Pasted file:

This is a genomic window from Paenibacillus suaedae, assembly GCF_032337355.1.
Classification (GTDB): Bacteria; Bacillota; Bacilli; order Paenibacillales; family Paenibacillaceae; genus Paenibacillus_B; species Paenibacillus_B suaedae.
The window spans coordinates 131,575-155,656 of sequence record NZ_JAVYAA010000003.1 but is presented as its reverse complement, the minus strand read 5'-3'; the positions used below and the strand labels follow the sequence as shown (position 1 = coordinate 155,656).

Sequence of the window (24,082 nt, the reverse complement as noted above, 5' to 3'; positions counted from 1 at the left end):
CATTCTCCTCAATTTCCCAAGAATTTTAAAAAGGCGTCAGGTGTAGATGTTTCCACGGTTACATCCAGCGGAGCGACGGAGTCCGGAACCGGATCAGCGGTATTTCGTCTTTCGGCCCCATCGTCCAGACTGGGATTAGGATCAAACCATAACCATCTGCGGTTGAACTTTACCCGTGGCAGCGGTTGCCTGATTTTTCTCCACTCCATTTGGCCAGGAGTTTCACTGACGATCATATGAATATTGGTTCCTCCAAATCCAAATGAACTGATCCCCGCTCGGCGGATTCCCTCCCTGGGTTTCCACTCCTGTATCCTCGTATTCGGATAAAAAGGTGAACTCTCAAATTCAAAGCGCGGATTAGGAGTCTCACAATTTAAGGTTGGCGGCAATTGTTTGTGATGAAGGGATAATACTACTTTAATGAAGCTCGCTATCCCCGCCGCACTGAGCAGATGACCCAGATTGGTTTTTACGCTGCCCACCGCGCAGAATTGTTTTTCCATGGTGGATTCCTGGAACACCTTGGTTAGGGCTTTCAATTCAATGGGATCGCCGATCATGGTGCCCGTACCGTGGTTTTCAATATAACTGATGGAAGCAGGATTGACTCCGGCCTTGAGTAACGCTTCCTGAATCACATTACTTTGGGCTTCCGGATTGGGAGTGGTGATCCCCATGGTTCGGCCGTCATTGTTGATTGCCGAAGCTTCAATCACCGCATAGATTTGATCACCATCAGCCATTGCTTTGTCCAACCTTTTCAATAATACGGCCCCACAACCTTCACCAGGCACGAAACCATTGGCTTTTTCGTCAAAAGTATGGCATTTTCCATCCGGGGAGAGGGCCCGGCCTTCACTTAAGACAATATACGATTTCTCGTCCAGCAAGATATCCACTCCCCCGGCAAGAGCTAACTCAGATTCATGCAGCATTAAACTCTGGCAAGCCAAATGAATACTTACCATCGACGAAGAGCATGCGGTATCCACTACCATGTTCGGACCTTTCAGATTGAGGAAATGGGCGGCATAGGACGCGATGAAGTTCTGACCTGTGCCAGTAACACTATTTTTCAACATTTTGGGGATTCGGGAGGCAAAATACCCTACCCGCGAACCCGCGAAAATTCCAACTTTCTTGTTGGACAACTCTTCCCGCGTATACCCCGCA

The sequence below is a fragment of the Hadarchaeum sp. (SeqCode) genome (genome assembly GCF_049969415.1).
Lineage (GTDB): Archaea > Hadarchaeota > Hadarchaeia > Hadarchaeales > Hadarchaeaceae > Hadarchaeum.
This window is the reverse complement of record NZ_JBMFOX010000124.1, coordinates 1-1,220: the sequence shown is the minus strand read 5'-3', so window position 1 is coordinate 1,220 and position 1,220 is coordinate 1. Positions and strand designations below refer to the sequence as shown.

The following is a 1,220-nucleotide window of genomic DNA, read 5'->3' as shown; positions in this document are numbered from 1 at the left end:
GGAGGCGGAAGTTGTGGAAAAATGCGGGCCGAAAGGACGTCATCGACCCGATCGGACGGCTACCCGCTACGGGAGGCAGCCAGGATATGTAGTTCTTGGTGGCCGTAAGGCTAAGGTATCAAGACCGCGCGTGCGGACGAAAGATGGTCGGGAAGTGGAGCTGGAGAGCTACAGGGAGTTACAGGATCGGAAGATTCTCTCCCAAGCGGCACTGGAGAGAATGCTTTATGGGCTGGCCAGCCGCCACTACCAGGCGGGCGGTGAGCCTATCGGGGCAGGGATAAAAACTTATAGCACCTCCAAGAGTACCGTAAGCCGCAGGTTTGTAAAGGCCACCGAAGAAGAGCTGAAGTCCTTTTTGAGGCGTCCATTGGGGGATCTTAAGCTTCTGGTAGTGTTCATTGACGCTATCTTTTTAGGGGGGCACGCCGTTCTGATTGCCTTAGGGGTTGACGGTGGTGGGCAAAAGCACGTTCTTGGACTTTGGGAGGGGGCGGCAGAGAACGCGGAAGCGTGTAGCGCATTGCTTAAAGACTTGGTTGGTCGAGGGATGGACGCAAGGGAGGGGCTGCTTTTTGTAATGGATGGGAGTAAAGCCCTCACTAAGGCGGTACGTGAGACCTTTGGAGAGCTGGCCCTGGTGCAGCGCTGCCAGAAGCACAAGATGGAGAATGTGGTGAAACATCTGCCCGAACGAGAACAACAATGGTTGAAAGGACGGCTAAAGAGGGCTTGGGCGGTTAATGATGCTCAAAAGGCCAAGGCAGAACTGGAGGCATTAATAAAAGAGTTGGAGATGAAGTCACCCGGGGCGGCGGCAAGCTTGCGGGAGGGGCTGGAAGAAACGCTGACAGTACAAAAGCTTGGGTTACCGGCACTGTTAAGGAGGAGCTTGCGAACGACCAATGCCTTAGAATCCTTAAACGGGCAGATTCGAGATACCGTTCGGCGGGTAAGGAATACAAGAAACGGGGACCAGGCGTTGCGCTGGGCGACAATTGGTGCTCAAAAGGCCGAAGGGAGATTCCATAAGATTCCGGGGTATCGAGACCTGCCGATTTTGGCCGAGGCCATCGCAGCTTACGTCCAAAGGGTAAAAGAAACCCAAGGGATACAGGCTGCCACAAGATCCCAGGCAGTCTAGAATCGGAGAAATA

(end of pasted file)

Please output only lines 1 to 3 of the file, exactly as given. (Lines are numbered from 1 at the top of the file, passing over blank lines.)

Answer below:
This is a genomic window from Paenibacillus suaedae, assembly GCF_032337355.1.
Classification (GTDB): Bacteria; Bacillota; Bacilli; order Paenibacillales; family Paenibacillaceae; genus Paenibacillus_B; species Paenibacillus_B suaedae.
The window spans coordinates 131,575-155,656 of sequence record NZ_JAVYAA010000003.1 but is presented as its reverse complement, the minus strand read 5'-3'; the positions used below and the strand labels follow the sequence as shown (position 1 = coordinate 155,656).